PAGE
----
Wednesday morning I spent the morning in the ADF Methodology Group unconference session. Fellow Oracle ACE Director Chris Muir had convened the meeting and explained the rationale for the ADF Methodology group. We discussed several aspects of ADF methodology: Eric Marcoux spoke on ADF testing, Steve Muench discussed how to advocate ADF, I spoke on the role of the database in ADF, Robert Nocera presented some ADF standards, John Flack spoke on reporting options and Avrom Roy-Faderman made some interesting points about reusability. You can find our work on assorted blogs and gathered on the ADF Methodology page on the Oracle Wiki. If you are interested in ADF and want to join the discussion, you are encouraged to join the ADF Methodology Google Group.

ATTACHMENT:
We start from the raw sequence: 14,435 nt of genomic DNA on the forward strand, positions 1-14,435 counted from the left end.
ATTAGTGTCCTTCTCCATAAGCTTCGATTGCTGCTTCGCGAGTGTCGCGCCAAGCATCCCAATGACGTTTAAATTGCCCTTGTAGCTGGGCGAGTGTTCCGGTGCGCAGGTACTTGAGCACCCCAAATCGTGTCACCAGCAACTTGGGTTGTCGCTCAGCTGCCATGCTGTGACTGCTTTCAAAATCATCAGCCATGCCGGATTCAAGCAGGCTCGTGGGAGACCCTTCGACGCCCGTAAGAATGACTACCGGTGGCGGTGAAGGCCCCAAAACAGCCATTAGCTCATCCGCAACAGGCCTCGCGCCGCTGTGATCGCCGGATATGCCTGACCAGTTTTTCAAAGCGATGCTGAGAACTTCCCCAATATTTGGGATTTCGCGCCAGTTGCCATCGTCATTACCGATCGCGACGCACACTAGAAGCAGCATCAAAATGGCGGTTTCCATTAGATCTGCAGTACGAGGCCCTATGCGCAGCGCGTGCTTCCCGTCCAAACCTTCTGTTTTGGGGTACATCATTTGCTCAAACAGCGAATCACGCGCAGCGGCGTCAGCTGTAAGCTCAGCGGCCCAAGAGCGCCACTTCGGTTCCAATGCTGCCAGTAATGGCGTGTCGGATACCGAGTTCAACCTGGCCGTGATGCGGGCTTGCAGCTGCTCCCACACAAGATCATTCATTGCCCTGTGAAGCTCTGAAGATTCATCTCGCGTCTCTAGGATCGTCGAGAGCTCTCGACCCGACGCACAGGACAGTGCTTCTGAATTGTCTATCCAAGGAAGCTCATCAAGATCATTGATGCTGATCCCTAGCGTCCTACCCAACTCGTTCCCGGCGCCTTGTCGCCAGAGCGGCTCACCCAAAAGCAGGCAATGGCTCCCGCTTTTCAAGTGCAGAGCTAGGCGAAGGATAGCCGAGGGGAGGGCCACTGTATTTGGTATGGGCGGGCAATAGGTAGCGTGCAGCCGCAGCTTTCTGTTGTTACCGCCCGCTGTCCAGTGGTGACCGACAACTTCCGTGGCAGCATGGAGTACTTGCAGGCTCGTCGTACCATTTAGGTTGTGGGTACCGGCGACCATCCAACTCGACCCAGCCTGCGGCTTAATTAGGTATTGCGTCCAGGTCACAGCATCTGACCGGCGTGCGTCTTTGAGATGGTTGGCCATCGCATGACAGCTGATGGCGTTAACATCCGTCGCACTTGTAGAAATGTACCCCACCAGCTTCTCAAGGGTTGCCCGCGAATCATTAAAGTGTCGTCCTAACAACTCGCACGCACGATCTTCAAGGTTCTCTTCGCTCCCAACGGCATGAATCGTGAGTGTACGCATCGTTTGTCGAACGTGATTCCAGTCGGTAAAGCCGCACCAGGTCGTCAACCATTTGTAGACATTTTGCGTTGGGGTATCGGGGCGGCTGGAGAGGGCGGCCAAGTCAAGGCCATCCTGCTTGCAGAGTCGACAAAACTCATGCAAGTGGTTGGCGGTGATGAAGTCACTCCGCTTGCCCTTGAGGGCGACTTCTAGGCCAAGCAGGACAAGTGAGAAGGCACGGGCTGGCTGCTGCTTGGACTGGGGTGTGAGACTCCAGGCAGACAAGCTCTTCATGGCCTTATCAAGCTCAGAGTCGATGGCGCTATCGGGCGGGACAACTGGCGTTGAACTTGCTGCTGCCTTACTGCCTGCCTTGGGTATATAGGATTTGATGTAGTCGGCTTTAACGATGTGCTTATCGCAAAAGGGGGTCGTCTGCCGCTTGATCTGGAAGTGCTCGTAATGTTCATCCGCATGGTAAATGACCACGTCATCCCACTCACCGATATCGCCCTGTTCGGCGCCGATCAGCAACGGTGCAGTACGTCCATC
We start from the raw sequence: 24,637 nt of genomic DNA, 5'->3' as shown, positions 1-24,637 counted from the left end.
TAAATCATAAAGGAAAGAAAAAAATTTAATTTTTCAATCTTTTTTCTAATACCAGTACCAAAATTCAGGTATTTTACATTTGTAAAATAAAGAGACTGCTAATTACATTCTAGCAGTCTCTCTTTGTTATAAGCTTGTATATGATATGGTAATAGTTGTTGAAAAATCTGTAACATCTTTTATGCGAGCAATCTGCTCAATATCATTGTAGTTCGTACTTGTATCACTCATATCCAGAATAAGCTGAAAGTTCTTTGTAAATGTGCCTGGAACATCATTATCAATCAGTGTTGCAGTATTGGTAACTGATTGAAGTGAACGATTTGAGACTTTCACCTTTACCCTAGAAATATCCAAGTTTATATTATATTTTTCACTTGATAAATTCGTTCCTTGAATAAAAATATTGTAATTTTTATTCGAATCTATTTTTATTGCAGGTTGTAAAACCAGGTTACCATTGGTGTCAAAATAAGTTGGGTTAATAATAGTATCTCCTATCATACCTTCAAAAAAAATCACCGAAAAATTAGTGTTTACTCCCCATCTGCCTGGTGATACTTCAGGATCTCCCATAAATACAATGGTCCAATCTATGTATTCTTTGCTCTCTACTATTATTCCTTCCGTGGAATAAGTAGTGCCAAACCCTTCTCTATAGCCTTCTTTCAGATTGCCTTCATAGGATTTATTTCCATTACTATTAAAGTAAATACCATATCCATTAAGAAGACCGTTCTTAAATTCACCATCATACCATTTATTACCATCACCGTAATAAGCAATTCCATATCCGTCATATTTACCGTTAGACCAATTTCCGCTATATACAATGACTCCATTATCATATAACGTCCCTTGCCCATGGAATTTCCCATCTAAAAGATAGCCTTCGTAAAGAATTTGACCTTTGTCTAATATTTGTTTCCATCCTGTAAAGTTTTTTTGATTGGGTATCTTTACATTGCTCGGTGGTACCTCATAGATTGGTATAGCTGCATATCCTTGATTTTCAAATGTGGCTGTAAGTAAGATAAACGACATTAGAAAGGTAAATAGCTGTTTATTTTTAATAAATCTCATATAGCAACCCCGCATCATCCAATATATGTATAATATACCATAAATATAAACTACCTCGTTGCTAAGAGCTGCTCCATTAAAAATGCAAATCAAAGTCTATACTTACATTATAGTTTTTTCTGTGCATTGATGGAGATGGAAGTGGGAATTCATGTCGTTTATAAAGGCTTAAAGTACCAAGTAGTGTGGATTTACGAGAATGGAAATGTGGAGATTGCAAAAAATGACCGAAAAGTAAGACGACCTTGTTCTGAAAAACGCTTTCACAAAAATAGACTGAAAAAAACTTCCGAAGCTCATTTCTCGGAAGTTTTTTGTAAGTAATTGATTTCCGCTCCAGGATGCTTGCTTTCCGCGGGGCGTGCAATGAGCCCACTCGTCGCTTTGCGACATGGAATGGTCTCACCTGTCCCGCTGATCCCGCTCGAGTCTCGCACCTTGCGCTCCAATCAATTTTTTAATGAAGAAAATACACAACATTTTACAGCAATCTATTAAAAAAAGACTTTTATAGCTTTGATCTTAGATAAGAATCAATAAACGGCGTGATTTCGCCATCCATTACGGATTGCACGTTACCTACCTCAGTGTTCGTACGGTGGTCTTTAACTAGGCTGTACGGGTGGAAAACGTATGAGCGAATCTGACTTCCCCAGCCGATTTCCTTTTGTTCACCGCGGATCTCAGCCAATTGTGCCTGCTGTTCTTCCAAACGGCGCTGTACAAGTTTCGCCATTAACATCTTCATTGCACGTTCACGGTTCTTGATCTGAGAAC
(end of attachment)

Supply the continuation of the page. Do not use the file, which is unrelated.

In the afternoon, I went to Larrys keynote. The big announcement was Oracle hardware products: The Exadata Storage Server and the HP Oracle Database Machine. It was billed as Oracle’s first hardware products, which is wrong on two counts: Oracle tried hardware before (“Raw Iron” about 6 years ago), and the hardware is actually by HP. But the Exadata server looks interesting – by adding CPUs and including Oracle Parallel Query software right next to the disks, the storage server can return data instead of just blocks. Oracle claims a speed-up of between 10 and 30 times in large, real-life data warehouse applications.
He did not announce that there will be an Oracle XE 11g, but that is persistently rumoured here.